she’d bought another carton of that juice at the bus stand,
cardboard mango but still somehow crisper than
the freshest tropics via ice-packed jet
that Europe can muster. Upper left
arm tattooed with an Oswald swirl of dancing bears,

she doesn’t care much about the Grateful Dead—
she likes bears. Krakow and Green Tara,
and the seventeenth Karmapa. She frets the constant doubling
of the Dalai Llama’s influence at the expense of the magical lineages,
naked snowcave monks levitating
wrestler-masked in moss, and
she’s working on not sniffing so much at
escalation up the Virtues.

But even a queasy hour on the boat, palm frond current’s
empty fishing nets, families up to their necks, hasn’t
eased the guilt of her haughtiness during
that bumpy bus ride to the Cochin boarding dock:
The honeymooners from Chennai
come to seek in jitteriness their guru’s blessing,
the drippy groom’s asking her reasons for coming, and
her reply, her grin
cocked snide to quote the ad on the side of the bus, that

very juice she now missed, the slogan’s snaky
script of a mirage barbershop quartet: “Why,
‘It’s time to Jive.’” She
considers her own spiritual practice rigorous
enough, thanks, and
won’t even risk a yoga class inside India’s borders
in case they try to make it more than mere exercise,
bypassing Mind to tuck new, and Hindu,
concepts deep behind her doubts. She recalls
a Gdansk schoolmate’s Vespa crash
amnesia: Regained his address
and phone number but never again remembered
he was vegetarian

and addicted to heroin. However,
the fact of last night’s fight with—
again—her fiancé after his missing evening sitting
to buy some bogus antique coins, their agreement to meet in a week
down the road, this morning’s failed
rendezvous with some Danes she met in Goa—well, maybe she’d
just try the ashram. Research. A day or two. Couldn’t hurt.
Besides, perhaps, relationship
of quality to source’s closeness,
it’s just like that fruit juice, and in India

even the spottiest gurus’
roots run deep truer than those back home grown moldy
in steerage from California. Perhaps India’s seekers, petals
shed by a culture blossomed from soil
gleaming black-volcanic the wisdom
of countless teachers back
beyond time, can sense
true intentions better than Westerners
and demand a teacher have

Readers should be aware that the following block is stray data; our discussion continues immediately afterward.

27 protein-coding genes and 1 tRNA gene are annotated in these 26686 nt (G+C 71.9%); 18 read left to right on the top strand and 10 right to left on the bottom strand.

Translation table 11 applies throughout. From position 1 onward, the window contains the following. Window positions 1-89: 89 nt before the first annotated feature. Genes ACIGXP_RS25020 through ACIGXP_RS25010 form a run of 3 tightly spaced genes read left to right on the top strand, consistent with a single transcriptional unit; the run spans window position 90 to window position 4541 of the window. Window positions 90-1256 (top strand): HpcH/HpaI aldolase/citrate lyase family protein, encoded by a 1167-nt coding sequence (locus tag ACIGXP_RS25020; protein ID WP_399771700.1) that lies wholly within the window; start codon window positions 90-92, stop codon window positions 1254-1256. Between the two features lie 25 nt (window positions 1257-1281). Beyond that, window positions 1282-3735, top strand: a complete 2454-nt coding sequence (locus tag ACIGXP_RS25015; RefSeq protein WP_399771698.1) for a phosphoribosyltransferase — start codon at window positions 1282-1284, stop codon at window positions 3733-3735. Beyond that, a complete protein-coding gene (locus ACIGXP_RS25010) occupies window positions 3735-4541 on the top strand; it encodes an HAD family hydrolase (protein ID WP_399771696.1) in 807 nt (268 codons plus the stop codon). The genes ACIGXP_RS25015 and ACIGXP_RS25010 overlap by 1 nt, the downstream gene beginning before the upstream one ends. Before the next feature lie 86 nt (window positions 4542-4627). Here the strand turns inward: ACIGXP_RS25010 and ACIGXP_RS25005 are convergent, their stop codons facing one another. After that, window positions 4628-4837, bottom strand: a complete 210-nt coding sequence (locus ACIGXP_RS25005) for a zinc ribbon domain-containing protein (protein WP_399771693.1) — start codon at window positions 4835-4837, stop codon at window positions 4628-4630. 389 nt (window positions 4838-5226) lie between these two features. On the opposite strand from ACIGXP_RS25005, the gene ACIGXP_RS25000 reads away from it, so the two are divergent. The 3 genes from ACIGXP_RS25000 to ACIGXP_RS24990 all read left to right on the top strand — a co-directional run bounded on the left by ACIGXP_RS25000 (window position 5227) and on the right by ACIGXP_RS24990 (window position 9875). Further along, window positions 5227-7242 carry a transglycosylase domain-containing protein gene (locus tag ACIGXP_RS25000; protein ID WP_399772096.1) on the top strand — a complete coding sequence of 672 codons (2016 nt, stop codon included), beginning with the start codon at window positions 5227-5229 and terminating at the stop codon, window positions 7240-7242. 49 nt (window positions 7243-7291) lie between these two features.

a legitimate lesson or two up his beard
before they’ll tithe enough to install
central air. (Never mind that she’s noticed
every bookshop in this country seems to stock at least

three copies of Mein Kampf ).
Never mind the grand lesson
of her childhood gutted by the Russians,
they of the grand pronouncements,
whom for, even when pressed,
she can’t summon one compliment:
No matter what they say in Llahsa
intention is not the ultimate.
Disembarking she’ll decide

her intention is silence.
And to take advantage
of the Master’s reportedly failsafe
smoking cure.

Monday, November 07, 2005

Space Brothers

I've never been a fan of concert movies. I even found Stop Making Sense boring. I love the Talking Heads and I know it's one of the "best concert films ever," but there's something about the disconnect of watching a crowd having the time of their lives while in a hushed theater or on a couch that just leaves me cold. It's like a big "you shoulda been there! It was awwwesomme." Comedy concert movies can pass muster if you're in a crowded theater, but it's hard.

There are of course exceptions. Woodstock and Gimme Shelter are great, but in those
the performance is part of a larger, more interesting story. I guess those films are more about the crowd than the stars (though there are amazing performances in both those movies).

This brings me Rainbow Bridge. I had heard of it, but wasn't that interested until my friend Mattias told me I had to see it (Mattias is a Swede but knows more about American hippie culture than anyone I know). I expected it to be like any number of grainy late '60's/early 70's messes that the studios funded after Easy Rider hoping to exploit (and sleep with) the longhairs: Murky and boring. Well, it's certainly cloudy in its philosophies but it is anything but boring...If you have any interest at all in subcultures/Utopianism/naked people. Mattias figures the reason this one seems real lies in the fact that it features real hippies. Non-actors. True! This is the freakin' most hippiest movie I've ever seen! Astrological charts are read! The evils of floridated water are exposed! The Space Brothers are already here! And there's surfing! And a volcano! And Jimi Freakin' Hendrix making no sense whatsoever but still blowing minds with his toothy Star Spangled Banner (And if you don't like Jimi--Sean--he doesn't show up for an hour and a half)! These people are so ridiculous and cool at the same time...I mean they can rock headbands! And if the existence of headbands isn't proof of the Space Brother's arrival then, well, tell me, what is? What is?

Sunday, November 06, 2005

Techncial Difficulties

Poem 7 is back in the shop. Product recall. All the poems I've posted on here so far have been worked to death on paper--I saw all I could see for the time being. But the computer screen offers a totally different perspective, literally a different
angle, than the page, allowing me to see the poems anew. That happened with this last, now deleted, poem... Some major design flaws right there in the first few words of the weirdo first stanza, overlong and chunky and...in need of some Monday morning kitchen table coffee work-work. So I'll do that tomorrow and slap it back up here, see if it sticks.